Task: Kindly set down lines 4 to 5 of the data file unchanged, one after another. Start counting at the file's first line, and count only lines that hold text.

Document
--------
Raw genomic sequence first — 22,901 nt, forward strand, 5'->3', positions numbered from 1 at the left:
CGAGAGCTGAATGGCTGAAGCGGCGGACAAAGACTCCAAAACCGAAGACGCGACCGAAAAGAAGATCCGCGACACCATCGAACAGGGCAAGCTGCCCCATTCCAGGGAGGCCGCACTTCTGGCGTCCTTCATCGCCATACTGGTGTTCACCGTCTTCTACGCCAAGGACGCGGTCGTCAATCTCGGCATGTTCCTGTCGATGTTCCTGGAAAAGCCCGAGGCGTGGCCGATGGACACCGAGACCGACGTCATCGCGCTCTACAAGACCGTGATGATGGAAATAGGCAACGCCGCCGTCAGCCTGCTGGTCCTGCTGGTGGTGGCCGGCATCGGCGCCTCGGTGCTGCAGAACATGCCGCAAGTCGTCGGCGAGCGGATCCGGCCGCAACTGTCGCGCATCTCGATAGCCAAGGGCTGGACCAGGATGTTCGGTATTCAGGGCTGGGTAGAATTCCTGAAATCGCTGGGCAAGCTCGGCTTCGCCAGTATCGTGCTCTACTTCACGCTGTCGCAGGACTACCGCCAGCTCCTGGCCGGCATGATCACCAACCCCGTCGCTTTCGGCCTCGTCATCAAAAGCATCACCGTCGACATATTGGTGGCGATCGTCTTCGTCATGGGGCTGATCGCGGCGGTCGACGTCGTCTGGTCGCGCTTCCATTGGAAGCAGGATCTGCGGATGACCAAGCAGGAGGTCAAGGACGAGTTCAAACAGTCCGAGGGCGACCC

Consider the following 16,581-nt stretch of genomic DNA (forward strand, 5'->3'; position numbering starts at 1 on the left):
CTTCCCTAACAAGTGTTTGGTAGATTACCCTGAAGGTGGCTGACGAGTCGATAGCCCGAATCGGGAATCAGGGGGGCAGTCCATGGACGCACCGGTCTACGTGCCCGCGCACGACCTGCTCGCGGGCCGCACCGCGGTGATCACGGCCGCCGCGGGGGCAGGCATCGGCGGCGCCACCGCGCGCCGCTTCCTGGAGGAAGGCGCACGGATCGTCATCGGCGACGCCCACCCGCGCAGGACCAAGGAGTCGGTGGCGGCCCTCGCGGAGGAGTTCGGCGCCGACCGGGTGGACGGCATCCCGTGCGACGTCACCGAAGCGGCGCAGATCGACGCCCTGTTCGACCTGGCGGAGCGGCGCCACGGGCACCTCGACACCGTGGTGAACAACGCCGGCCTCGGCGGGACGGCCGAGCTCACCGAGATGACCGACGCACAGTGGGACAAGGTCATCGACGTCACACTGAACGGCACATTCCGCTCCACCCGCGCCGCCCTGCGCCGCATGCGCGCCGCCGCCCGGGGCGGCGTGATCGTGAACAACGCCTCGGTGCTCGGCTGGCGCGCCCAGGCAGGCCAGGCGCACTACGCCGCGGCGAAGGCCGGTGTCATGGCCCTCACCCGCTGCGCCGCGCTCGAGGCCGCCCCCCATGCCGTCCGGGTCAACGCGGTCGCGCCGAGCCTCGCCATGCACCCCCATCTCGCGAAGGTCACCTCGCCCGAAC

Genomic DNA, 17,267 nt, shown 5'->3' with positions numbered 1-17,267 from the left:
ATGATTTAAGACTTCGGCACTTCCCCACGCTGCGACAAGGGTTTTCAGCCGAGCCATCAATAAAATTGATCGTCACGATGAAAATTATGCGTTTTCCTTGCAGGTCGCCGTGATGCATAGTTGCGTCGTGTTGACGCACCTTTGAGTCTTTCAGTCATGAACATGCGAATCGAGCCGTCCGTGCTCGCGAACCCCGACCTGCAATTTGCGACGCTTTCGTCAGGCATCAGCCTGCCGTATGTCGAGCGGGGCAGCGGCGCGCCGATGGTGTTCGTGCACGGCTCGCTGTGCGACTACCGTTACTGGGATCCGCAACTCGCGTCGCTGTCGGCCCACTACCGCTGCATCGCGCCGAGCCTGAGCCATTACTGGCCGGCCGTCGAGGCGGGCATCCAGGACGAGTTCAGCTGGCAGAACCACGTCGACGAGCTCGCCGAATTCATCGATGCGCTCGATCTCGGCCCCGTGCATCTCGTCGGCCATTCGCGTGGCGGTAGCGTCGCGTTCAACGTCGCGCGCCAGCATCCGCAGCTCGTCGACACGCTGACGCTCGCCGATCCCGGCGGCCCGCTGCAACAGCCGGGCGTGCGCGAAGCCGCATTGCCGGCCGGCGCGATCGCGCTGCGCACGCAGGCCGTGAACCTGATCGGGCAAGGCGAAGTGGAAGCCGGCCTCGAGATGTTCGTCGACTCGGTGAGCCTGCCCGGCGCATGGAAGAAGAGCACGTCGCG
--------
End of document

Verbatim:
CTTCCCTAACAAGTGTTTGGTAGATTACCCTGAAGGTGGCTGACGAGTCGATAGCCCGAATCGGGAATCAGGGGGGCAGTCCATGGACGCACCGGTCTACGTGCCCGCGCACGACCTGCTCGCGGGCCGCACCGCGGTGATCACGGCCGCCGCGGGGGCAGGCATCGGCGGCGCCACCGCGCGCCGCTTCCTGGAGGAAGGCGCACGGATCGTCATCGGCGACGCCCACCCGCGCAGGACCAAGGAGTCGGTGGCGGCCCTCGCGGAGGAGTTCGGCGCCGACCGGGTGGACGGCATCCCGTGCGACGTCACCGAAGCGGCGCAGATCGACGCCCTGTTCGACCTGGCGGAGCGGCGCCACGGGCACCTCGACACCGTGGTGAACAACGCCGGCCTCGGCGGGACGGCCGAGCTCACCGAGATGACCGACGCACAGTGGGACAAGGTCATCGACGTCACACTGAACGGCACATTCCGCTCCACCCGCGCCGCCCTGCGCCGCATGCGCGCCGCCGCCCGGGGCGGCGTGATCGTGAACAACGCCTCGGTGCTCGGCTGGCGCGCCCAGGCAGGCCAGGCGCACTACGCCGCGGCGAAGGCCGGTGTCATGGCCCTCACCCGCTGCGCCGCGCTCGAGGCCGCCCCCCATGCCGTCCGGGTCAACGCGGTCGCGCCGAGCCTCGCCATGCACCCCCATCTCGCGAAGGTCACCTCGCCCGAAC

Genomic DNA, 17,267 nt, shown 5'->3' with positions numbered 1-17,267 from the left: